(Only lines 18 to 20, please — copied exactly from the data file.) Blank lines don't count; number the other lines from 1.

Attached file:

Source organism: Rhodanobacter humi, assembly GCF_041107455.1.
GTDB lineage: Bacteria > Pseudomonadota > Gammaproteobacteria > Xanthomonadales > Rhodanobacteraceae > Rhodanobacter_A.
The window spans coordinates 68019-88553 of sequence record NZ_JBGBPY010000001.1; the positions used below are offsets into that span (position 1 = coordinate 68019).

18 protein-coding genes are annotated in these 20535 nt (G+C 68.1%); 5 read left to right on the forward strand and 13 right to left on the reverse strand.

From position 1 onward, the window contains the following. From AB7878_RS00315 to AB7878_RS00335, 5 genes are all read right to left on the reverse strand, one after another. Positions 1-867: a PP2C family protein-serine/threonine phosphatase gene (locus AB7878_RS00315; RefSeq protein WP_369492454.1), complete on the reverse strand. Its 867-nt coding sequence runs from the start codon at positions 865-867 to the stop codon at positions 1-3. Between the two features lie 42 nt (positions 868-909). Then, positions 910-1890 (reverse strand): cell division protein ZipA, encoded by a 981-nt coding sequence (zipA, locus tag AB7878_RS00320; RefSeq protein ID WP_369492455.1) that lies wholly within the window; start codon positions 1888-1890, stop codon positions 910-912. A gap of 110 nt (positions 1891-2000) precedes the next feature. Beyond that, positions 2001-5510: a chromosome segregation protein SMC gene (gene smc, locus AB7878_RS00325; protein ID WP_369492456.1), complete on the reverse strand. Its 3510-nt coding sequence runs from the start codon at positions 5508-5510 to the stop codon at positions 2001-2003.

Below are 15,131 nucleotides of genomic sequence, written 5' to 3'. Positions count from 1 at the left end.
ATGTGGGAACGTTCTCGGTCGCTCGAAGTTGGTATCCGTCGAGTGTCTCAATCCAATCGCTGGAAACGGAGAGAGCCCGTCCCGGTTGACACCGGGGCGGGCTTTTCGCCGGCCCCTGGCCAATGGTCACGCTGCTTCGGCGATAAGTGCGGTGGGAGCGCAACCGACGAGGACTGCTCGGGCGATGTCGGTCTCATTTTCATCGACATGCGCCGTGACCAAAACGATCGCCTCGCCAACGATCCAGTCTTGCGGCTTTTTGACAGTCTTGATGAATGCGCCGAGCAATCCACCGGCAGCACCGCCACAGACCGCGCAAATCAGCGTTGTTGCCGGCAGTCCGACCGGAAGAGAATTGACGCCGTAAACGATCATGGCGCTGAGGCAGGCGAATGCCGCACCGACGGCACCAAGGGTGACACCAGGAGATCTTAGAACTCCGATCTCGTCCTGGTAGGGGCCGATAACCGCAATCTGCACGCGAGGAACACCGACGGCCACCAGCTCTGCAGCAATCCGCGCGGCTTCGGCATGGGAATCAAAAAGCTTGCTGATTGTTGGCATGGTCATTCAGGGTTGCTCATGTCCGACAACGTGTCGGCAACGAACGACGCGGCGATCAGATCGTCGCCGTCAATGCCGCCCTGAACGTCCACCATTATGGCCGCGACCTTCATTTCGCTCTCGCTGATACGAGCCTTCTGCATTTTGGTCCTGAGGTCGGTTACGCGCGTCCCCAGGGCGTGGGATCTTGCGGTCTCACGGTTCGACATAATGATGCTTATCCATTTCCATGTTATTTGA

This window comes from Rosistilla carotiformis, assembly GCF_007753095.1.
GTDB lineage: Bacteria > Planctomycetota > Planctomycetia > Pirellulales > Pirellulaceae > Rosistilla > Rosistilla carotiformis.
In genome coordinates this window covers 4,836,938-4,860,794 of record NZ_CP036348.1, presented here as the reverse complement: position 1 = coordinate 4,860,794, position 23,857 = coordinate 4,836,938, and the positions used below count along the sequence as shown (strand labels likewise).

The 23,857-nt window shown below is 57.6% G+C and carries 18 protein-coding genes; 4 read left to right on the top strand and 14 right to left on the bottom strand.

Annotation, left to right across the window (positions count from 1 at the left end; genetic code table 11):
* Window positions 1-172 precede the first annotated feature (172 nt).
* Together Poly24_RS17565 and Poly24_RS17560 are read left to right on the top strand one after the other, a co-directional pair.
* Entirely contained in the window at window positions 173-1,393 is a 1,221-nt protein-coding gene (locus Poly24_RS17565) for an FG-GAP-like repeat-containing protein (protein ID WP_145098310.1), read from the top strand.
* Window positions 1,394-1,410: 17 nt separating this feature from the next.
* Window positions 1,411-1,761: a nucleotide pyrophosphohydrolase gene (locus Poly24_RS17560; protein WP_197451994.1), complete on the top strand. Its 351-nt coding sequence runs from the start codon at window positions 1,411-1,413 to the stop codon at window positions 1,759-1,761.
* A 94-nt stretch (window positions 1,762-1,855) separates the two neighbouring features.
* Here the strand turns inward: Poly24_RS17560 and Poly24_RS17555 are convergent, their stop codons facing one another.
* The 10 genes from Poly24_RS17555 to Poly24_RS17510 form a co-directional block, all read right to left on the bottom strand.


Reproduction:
* A 94-nt stretch (window positions 1,762-1,855) separates the two neighbouring features.
* Here the strand turns inward: Poly24_RS17560 and Poly24_RS17555 are convergent, their stop codons facing one another.
* The 10 genes from Poly24_RS17555 to Poly24_RS17510 form a co-directional block, all read right to left on the bottom strand.